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The following selected findings were compiled and edited by Nicole Casta of the National Partnership for Women & Families from the U.S. Department of Labor report, Balancing the Needs of Families and Employers: Family and Medical Leave Surveys 2000 Update. These findings are based on two surveys: one representing all employees and one representing private-sector establishments.
Paid family and medical leave helps ensure workers can perform essential caretaking responsibilities for themselves, seriously ill family members, and newborn or newly-adopted children.
The national economic crisis is taking an enormous toll on families. The unprecedented job losses have made women’s earnings more critical to families and to the economy. For both women and men, losing a job or a paycheck today can be catastrophic and can add demands on already strained state services.
The 111th Congress Work and Family Agenda focuses on three areas: 1. Guaranteeing workers paid sick days for short-term, common illnesses; 2. Guaranteeing workers paid family and medical leave to care for longer-term, serious health conditions and to bond with new children; and 3. Correcting and expanding the FMLA to cover more workers.
A bill to provide for paid sick leave to ensure that Americans can address their own health needs and the health needs of their families.
The Family & Medical Leave Act (FMLA) is one of the most significant advances for families in our nation’s history. More than 50 million employees have taken leave under the FMLA since it was enacted twelve years ago.
A rich and growing literature attests to the benefits that accrue to workers, families, businesses, and the public when workers have access to paid leave to care for a new child. Such benefits include lower likelihood of premature birth, improvements in breastfeeding establishment and duration, and higher likelihood of obtaining well‐baby care.
Existing law provides for the payment of disability compensation for the wage loss sustained by an individual unemployed because of sickness or injury, and finances that compensation by means of employee contributions at specified rates to the Disability Fund. This bill instead would provide disability compensation for any individual who is unable to work due to the employee’s own sickness or injury, the sickness or injury of a family member, or the birth, adoption, or foster care placement of a new child.
Changes in the demographic composition of the U.S. workforce mean that more women and men are actively engaging in both paid work and care work. As of 2010, the percentage of children who had both parents (in married‐couple families), or their only parent, in the labor force reached 72.3%, an increase of 13 percentage points since the mid‐1980s.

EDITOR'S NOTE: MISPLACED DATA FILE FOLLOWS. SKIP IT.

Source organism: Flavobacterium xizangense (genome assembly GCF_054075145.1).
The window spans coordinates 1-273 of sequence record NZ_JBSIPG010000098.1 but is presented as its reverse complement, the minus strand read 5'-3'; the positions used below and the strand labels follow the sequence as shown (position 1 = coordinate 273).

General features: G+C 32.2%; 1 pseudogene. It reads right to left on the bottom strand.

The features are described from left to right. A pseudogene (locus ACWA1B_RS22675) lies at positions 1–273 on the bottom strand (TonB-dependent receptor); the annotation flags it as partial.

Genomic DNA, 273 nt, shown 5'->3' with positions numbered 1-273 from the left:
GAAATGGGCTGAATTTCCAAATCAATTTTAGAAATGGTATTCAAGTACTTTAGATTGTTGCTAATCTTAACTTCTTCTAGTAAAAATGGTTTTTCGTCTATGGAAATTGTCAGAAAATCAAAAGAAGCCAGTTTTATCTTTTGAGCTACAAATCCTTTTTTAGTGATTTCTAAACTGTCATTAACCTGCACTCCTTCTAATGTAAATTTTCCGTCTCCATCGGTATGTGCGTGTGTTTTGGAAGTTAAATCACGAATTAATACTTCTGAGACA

Some professional workers have successfully negotiated an array of flexible working arrangements, but many face significant barriers in accessing and utilizing the basic flexibility they need. Professional workers are often expected to work long hours and to be available after regular business hours.
At some point in their lives, nearly all workers will need time away from their jobs to attend to their own serious illness, care for an ill or injured family member, or welcome a new child. But in the current economic climate—and without public policies providing job-protected paid family and medical leave—most can’t afford to take the time they need without causing a family financial crisis.
2013 is the 20th anniversary of the Family and Medical Leave Act (FMLA) – the first and only national law that enables workers to care for themselves and their loved ones without jeopardizing their jobs or economic security.
The Affordable Care Act (ACA) gives millions of nursing moms the support and protection they need. The National Partnership for Women & Families and the United States Breastfeeding Committee would like to clarify the scope of this important new provision in the law and address some misconceptions expressed during the Ways and Means Committee hearing.
Section 4207 of the Patient Protection and Affordable Care Act gives covered women workers the right to reasonable break times and a private location to express milk at work. The statute is intended to ensure that all working mothers covered by the provision have workplace protections that allow them to continue to provide breast milk for their babies for the first year of life, the period recommended by healthcare experts.
Grandparents are the glue that holds many families together—yet our workplace laws don't honor their critical role.
The Family and Medical Leave Act (FMLA) is a law that was passed by Congress in 1993 which requires covered employers to provide eligible employees with up to 12 weeks of unpaid, job-protected leave per year to care for a newborn or newly-adopted child; to care for a seriously ill family member (spouse, child or parent); or to recover from a worker’s own serious illness.
No one should face the impossible choice of caring for their health or keeping their paycheck or job. But millions of working people must make this decision every time they get sick or a family member needs care.
Like many across the nation, Connecticut's working families are struggling harder than ever to make ends meet. For workers without paid sick days, a bad case of the flu or a child's fever can mean the loss of a much-needed paycheck or even a job.
The following results are from a survey given to 500 Connecticut voters in response to paid sick days.
More than 200 small business owners, working parents, labor leaders, women's rights activists and other members of the diverse coalition fighting for family-friendly policy advances like paid sick days and family leave insurance convened in Washington, D.C., this week to celebrate a record year of victories in 2011 and plan for the year ahead.
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